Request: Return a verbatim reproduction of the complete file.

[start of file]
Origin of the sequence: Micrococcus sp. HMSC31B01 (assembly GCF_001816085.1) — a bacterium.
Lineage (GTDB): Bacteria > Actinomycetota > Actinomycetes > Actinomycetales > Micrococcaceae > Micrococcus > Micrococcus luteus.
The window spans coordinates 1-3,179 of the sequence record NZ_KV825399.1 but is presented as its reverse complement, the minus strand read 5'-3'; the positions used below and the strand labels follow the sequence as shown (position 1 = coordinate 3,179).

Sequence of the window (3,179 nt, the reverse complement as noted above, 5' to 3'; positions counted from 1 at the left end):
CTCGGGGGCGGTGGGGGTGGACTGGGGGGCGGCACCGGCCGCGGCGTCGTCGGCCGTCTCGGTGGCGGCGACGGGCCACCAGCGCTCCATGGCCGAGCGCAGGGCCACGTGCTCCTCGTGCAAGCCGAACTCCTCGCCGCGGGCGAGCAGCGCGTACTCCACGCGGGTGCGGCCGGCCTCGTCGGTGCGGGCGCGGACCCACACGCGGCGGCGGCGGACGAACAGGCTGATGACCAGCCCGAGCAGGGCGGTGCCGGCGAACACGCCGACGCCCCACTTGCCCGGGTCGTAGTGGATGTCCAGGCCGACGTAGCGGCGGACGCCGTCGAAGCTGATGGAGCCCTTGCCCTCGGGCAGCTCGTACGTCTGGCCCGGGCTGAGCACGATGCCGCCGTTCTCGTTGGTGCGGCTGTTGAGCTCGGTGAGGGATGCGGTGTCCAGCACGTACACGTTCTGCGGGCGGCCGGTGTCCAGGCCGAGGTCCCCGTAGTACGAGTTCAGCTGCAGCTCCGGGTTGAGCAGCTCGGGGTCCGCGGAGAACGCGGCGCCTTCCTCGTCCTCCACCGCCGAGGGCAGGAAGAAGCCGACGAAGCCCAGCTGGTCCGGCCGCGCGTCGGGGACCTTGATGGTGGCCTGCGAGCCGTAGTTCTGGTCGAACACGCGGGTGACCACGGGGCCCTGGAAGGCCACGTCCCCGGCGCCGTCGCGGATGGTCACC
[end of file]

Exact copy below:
Origin of the sequence: Micrococcus sp. HMSC31B01 (assembly GCF_001816085.1) — a bacterium.
Lineage (GTDB): Bacteria > Actinomycetota > Actinomycetes > Actinomycetales > Micrococcaceae > Micrococcus > Micrococcus luteus.
The window spans coordinates 1-3,179 of the sequence record NZ_KV825399.1 but is presented as its reverse complement, the minus strand read 5'-3'; the positions used below and the strand labels follow the sequence as shown (position 1 = coordinate 3,179).

Sequence of the window (3,179 nt, the reverse complement as noted above, 5' to 3'; positions counted from 1 at the left end):
CTCGGGGGCGGTGGGGGTGGACTGGGGGGCGGCACCGGCCGCGGCGTCGTCGGCCGTCTCGGTGGCGGCGACGGGCCACCAGCGCTCCATGGCCGAGCGCAGGGCCACGTGCTCCTCGTGCAAGCCGAACTCCTCGCCGCGGGCGAGCAGCGCGTACTCCACGCGGGTGCGGCCGGCCTCGTCGGTGCGGGCGCGGACCCACACGCGGCGGCGGCGGACGAACAGGCTGATGACCAGCCCGAGCAGGGCGGTGCCGGCGAACACGCCGACGCCCCACTTGCCCGGGTCGTAGTGGATGTCCAGGCCGACGTAGCGGCGGACGCCGTCGAAGCTGATGGAGCCCTTGCCCTCGGGCAGCTCGTACGTCTGGCCCGGGCTGAGCACGATGCCGCCGTTCTCGTTGGTGCGGCTGTTGAGCTCGGTGAGGGATGCGGTGTCCAGCACGTACACGTTCTGCGGGCGGCCGGTGTCCAGGCCGAGGTCCCCGTAGTACGAGTTCAGCTGCAGCTCCGGGTTGAGCAGCTCGGGGTCCGCGGAGAACGCGGCGCCTTCCTCGTCCTCCACCGCCGAGGGCAGGAAGAAGCCGACGAAGCCCAGCTGGTCCGGCCGCGCGTCGGGGACCTTGATGGTGGCCTGCGAGCCGTAGTTCTGGTCGAACACGCGGGTGACCACGGGGCCCTGGAAGGCCACGTCCCCGGCGCCGTCGCGGATGGTCACC